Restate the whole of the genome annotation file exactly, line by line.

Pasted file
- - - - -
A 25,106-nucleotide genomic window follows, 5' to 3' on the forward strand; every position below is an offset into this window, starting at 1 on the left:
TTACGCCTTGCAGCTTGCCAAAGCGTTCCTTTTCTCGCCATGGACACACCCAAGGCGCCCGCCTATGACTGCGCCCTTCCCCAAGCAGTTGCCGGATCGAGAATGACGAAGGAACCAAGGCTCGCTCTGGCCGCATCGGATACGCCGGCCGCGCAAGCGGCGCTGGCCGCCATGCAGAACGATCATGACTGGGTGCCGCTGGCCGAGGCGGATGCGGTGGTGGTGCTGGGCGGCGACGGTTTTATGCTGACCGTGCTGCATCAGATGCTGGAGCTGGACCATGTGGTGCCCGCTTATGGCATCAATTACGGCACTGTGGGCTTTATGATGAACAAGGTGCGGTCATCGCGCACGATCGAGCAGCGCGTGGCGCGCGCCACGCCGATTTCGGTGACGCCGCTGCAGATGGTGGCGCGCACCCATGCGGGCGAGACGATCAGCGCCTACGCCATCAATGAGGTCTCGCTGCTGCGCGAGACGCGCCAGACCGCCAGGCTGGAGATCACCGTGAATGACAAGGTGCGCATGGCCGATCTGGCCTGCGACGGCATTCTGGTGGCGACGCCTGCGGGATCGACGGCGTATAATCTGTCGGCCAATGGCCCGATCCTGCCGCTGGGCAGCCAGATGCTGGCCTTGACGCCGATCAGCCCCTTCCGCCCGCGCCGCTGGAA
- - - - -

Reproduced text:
A 25,106-nucleotide genomic window follows, 5' to 3' on the forward strand; every position below is an offset into this window, starting at 1 on the left:
TTACGCCTTGCAGCTTGCCAAAGCGTTCCTTTTCTCGCCATGGACACACCCAAGGCGCCCGCCTATGACTGCGCCCTTCCCCAAGCAGTTGCCGGATCGAGAATGACGAAGGAACCAAGGCTCGCTCTGGCCGCATCGGATACGCCGGCCGCGCAAGCGGCGCTGGCCGCCATGCAGAACGATCATGACTGGGTGCCGCTGGCCGAGGCGGATGCGGTGGTGGTGCTGGGCGGCGACGGTTTTATGCTGACCGTGCTGCATCAGATGCTGGAGCTGGACCATGTGGTGCCCGCTTATGGCATCAATTACGGCACTGTGGGCTTTATGATGAACAAGGTGCGGTCATCGCGCACGATCGAGCAGCGCGTGGCGCGCGCCACGCCGATTTCGGTGACGCCGCTGCAGATGGTGGCGCGCACCCATGCGGGCGAGACGATCAGCGCCTACGCCATCAATGAGGTCTCGCTGCTGCGCGAGACGCGCCAGACCGCCAGGCTGGAGATCACCGTGAATGACAAGGTGCGCATGGCCGATCTGGCCTGCGACGGCATTCTGGTGGCGACGCCTGCGGGATCGACGGCGTATAATCTGTCGGCCAATGGCCCGATCCTGCCGCTGGGCAGCCAGATGCTGGCCTTGACGCCGATCAGCCCCTTCCGCCCGCGCCGCTGGAA